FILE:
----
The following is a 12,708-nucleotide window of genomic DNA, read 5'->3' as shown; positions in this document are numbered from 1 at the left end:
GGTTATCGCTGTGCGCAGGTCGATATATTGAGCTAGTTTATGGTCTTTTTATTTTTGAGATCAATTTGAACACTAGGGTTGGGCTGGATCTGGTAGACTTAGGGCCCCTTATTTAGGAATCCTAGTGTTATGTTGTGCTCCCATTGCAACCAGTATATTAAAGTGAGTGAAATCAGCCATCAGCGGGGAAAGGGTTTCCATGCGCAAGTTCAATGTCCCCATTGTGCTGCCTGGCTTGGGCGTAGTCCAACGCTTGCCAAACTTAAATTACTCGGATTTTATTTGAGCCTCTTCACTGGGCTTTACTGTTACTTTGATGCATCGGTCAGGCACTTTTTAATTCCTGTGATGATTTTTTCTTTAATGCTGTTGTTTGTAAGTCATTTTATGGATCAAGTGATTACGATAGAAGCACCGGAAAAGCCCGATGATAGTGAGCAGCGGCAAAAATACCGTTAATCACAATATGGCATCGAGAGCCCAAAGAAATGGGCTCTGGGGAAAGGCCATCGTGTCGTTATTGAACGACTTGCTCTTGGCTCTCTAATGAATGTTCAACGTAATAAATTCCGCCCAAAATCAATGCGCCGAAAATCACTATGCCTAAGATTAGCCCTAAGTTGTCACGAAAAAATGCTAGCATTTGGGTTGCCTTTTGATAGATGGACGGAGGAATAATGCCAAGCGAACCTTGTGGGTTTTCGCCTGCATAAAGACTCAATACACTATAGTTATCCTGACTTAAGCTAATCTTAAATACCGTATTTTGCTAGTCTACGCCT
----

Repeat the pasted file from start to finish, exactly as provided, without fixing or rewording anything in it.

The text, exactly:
The following is a 12,708-nucleotide window of genomic DNA, read 5'->3' as shown; positions in this document are numbered from 1 at the left end:
GGTTATCGCTGTGCGCAGGTCGATATATTGAGCTAGTTTATGGTCTTTTTATTTTTGAGATCAATTTGAACACTAGGGTTGGGCTGGATCTGGTAGACTTAGGGCCCCTTATTTAGGAATCCTAGTGTTATGTTGTGCTCCCATTGCAACCAGTATATTAAAGTGAGTGAAATCAGCCATCAGCGGGGAAAGGGTTTCCATGCGCAAGTTCAATGTCCCCATTGTGCTGCCTGGCTTGGGCGTAGTCCAACGCTTGCCAAACTTAAATTACTCGGATTTTATTTGAGCCTCTTCACTGGGCTTTACTGTTACTTTGATGCATCGGTCAGGCACTTTTTAATTCCTGTGATGATTTTTTCTTTAATGCTGTTGTTTGTAAGTCATTTTATGGATCAAGTGATTACGATAGAAGCACCGGAAAAGCCCGATGATAGTGAGCAGCGGCAAAAATACCGTTAATCACAATATGGCATCGAGAGCCCAAAGAAATGGGCTCTGGGGAAAGGCCATCGTGTCGTTATTGAACGACTTGCTCTTGGCTCTCTAATGAATGTTCAACGTAATAAATTCCGCCCAAAATCAATGCGCCGAAAATCACTATGCCTAAGATTAGCCCTAAGTTGTCACGAAAAAATGCTAGCATTTGGGTTGCCTTTTGATAGATGGACGGAGGAATAATGCCAAGCGAACCTTGTGGGTTTTCGCCTGCATAAAGACTCAATACACTATAGTTATCCTGACTTAAGCTAATCTTAAATACCGTATTTTGCTAGTCTACGCCT